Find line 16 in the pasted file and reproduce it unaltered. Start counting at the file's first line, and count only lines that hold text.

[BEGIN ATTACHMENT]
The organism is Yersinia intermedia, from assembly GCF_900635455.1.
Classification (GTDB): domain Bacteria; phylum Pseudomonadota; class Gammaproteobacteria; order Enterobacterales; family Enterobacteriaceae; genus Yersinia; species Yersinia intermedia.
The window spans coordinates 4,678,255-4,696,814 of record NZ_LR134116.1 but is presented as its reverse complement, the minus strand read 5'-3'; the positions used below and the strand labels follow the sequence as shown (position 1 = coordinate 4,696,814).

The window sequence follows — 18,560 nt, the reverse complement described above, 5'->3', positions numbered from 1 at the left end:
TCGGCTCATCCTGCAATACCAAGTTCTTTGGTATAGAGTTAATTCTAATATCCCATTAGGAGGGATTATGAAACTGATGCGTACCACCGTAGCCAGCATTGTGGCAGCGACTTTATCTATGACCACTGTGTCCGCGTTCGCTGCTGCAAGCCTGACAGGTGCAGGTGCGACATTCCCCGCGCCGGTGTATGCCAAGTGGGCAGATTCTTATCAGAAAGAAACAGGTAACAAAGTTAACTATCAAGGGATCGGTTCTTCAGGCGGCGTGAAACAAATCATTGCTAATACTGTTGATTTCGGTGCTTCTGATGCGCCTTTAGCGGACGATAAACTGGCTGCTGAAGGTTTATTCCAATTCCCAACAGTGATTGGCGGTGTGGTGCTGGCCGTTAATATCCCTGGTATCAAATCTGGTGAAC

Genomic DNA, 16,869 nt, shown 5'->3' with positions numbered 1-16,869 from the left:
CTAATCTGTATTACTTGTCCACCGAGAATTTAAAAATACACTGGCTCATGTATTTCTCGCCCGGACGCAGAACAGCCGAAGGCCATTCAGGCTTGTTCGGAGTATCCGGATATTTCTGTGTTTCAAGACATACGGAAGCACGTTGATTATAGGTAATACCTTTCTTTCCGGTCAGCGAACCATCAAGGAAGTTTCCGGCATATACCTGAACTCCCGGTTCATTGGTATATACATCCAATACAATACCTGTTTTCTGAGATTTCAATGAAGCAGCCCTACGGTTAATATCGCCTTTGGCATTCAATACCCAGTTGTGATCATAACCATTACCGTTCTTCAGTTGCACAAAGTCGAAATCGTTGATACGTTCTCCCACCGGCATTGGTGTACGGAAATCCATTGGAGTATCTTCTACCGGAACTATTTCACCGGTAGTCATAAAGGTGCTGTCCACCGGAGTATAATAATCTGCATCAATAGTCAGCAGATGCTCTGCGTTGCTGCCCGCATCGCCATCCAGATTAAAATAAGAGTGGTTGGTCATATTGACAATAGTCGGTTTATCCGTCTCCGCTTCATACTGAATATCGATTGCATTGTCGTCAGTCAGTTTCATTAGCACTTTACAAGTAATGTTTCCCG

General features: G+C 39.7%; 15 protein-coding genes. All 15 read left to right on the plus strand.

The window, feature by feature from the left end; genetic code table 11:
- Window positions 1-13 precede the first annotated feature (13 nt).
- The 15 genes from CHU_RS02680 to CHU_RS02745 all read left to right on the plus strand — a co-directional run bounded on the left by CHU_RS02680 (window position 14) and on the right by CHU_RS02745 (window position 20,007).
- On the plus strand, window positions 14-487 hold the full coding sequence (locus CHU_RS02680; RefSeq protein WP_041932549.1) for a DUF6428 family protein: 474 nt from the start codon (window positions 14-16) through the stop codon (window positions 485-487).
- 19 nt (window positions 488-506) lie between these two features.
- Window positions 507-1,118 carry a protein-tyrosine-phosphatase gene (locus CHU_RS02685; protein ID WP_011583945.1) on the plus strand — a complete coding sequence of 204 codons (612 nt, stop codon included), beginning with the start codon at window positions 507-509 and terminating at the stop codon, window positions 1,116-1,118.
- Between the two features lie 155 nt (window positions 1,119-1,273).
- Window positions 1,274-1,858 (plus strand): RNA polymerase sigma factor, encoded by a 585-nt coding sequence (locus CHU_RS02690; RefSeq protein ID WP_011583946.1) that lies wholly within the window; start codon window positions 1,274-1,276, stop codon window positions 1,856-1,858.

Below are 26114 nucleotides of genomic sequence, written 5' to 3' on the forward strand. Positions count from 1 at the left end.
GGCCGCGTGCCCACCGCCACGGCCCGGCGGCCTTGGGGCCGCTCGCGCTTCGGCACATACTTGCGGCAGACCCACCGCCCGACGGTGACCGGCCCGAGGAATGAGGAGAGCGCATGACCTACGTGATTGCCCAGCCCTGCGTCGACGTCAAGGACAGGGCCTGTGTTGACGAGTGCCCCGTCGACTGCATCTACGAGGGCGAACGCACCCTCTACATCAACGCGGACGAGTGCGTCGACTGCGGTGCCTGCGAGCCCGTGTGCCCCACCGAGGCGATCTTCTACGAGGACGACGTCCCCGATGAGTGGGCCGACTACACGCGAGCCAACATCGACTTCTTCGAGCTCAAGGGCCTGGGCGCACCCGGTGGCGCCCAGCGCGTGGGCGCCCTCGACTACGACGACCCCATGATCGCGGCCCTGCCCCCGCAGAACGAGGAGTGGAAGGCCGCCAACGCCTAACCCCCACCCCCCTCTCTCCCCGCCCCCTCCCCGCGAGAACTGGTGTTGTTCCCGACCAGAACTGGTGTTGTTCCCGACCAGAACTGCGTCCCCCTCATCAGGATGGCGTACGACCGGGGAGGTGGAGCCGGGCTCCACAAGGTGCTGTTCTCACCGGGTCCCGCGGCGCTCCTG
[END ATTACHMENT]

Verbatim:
- Window positions 1,274-1,858 (plus strand): RNA polymerase sigma factor, encoded by a 585-nt coding sequence (locus CHU_RS02690; RefSeq protein ID WP_011583946.1) that lies wholly within the window; start codon window positions 1,274-1,276, stop codon window positions 1,856-1,858.